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Edo Women
 

Implementation Of Gender Legislation In Edo State (3)

By ESOHE OYEMWENSE Last updated: 11/09/2011

Legal Restraints

The factors that militate against the implementation of gender legislations are myriad and sometimes they originate or are strengthened by the existing legislation in the state.

The Courts in Edo State like in other states of the country recognize the existence of customary laws and have upheld its principles in cases beyond count.

Many of these customs deprive the female of her rights like any other human being and the general disposition of the court is to turn a blind eye to the plight of the female.

They do not question or consider any gender aspects which ought to be incorporated in a modern society. Examples of such legislations are the Evidence Act which provides that any person married other than by monogamous marriage (i.e. marriage under the Act) is a competent and compellable witness in the prosecution of an offence for which the spouse is charged.

The Criminal Code exempts a wife of a Christian marriage from crimes which she was compelled to do by her husband or which her husband did in her presence.

These are examples of unfair balances that the law employs in executing justice. This certainly implies that the circumstance of the woman married under the Act - is better protected than her customary counterpart.


Religious Restraints

As far as records go into ancient times, women have been excluded from public life and made subordinate to the men. In the middle ages, they were deprived of education, property and legal status except as it belonged to their fathers, brothers or husbands.In our own societies, these challenges still confront the woman.

Avenues for her to express herself are termed taboos and are claimed to incur the wrath of God. (More likely her father or her spouse). However, it is heart-warming to note that the Holy Bible declares that in Jesus Christ:


‘There is neither Jew nor Greek, there is neither bond nor free, there is neither male nor female; for ye are all one in Christ Jesus”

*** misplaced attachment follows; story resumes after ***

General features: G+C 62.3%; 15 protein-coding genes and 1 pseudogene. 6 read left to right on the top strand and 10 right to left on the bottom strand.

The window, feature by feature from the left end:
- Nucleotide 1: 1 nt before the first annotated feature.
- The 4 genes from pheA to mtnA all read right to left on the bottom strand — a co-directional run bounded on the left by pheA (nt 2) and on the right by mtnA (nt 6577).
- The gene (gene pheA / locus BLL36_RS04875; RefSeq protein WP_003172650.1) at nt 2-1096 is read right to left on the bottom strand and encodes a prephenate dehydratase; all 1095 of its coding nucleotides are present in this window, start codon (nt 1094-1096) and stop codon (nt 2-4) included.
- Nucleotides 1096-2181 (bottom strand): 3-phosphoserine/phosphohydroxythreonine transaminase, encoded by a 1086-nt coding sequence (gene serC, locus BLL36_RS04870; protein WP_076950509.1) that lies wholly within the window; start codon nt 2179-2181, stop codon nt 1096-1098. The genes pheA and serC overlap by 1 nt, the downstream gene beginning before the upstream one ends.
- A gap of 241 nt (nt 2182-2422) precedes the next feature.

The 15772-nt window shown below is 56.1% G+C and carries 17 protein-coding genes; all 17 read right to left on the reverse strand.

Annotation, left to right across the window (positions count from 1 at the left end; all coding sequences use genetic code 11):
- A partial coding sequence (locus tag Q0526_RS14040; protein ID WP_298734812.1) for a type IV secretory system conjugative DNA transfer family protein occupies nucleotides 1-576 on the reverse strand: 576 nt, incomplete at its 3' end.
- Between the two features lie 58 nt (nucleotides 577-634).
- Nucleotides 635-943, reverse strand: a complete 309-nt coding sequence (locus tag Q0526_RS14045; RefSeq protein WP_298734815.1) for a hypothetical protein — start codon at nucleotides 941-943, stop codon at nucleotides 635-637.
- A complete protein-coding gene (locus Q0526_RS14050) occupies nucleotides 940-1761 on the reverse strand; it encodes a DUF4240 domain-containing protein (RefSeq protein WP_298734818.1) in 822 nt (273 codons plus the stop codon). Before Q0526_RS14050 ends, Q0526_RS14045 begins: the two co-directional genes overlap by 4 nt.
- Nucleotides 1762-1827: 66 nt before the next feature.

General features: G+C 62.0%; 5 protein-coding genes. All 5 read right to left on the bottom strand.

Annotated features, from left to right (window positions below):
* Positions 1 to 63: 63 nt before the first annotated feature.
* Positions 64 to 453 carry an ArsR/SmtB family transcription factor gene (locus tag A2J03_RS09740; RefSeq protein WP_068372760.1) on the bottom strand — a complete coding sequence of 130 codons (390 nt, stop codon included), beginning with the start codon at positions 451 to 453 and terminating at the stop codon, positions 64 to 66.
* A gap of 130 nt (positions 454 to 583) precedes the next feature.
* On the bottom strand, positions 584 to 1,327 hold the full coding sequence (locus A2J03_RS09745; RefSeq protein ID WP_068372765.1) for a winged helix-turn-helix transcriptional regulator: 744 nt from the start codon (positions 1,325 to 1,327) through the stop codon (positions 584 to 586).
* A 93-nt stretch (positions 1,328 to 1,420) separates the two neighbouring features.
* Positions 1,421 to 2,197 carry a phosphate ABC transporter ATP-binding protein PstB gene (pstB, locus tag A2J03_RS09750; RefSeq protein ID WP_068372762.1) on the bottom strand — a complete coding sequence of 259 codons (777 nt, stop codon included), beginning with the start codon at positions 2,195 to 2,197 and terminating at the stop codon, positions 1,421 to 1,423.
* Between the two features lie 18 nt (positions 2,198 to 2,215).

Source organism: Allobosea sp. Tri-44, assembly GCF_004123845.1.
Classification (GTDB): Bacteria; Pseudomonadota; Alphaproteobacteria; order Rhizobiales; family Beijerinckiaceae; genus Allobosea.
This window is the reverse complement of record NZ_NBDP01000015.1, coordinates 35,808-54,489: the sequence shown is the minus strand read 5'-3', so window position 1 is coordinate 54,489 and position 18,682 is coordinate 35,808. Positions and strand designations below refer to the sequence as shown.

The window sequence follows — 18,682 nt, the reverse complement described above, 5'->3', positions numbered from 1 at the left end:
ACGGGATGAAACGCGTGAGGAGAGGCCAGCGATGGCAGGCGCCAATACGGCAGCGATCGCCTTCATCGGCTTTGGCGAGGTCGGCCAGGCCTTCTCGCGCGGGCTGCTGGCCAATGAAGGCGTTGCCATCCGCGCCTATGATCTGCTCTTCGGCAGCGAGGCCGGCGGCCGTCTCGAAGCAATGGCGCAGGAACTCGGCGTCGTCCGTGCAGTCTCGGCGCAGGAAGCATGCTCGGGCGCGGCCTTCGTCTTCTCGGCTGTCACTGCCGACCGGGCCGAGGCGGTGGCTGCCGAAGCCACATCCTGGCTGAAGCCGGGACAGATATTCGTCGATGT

This means that in the sight of God, all men are equal, including women.

Gender inequalities or discrimination can be said to be any practice that confers or deprives privileges to a certain class of persons because of age, sex, race, religion, ethnicity or handicap.

The effects of gender inequality are too numerous to recount here. However, some of them are:

1) Loss of self-esteem and confidence which are essential to the full and balanced development of any child expected to attain or achieve her goals in life.

2) Breakdown in civil sense of morality and eventual disintegration of the family structure as can be seen today owing to acrimony, anger and chaos in the individual and family.

3) Loss of valuable resources in lives and manpower from the grave effects of ill-health; that is depletion of population in their prime.

4) Slavery through human trafficking, prostitution and child labour etc.

5) Legislation are rendered ineffective in many cases because of either unjust balances or their tacit acceptance of these cultural practices and even in some cases, religious practices.

It would be fair at this juncture to state that in spite of these and several other obstacles, efforts have been made and are still being made to eliminate gender inequality in our state.

Indeed, the Constitution which is the foundation of all legality in this country and state provides for freedom from discrimination regardless of ethnicity, sex, religion, disability or deprivation.

At the state level, Female Circumcision and Genital Mutilation (Prohibition) was signed into law in November 1999 to safeguard and promote the interests of the girl-child in particular. In the same month and year, a law against Harsh Widowhood Rites was passed by the government whereby it became an offence for any person to subject a widow to degrading cultural practices.

In 2000, the Anti-Trafficking Act was passed which made it a punishable offence to traffic women and young children for forced labour and prostitution.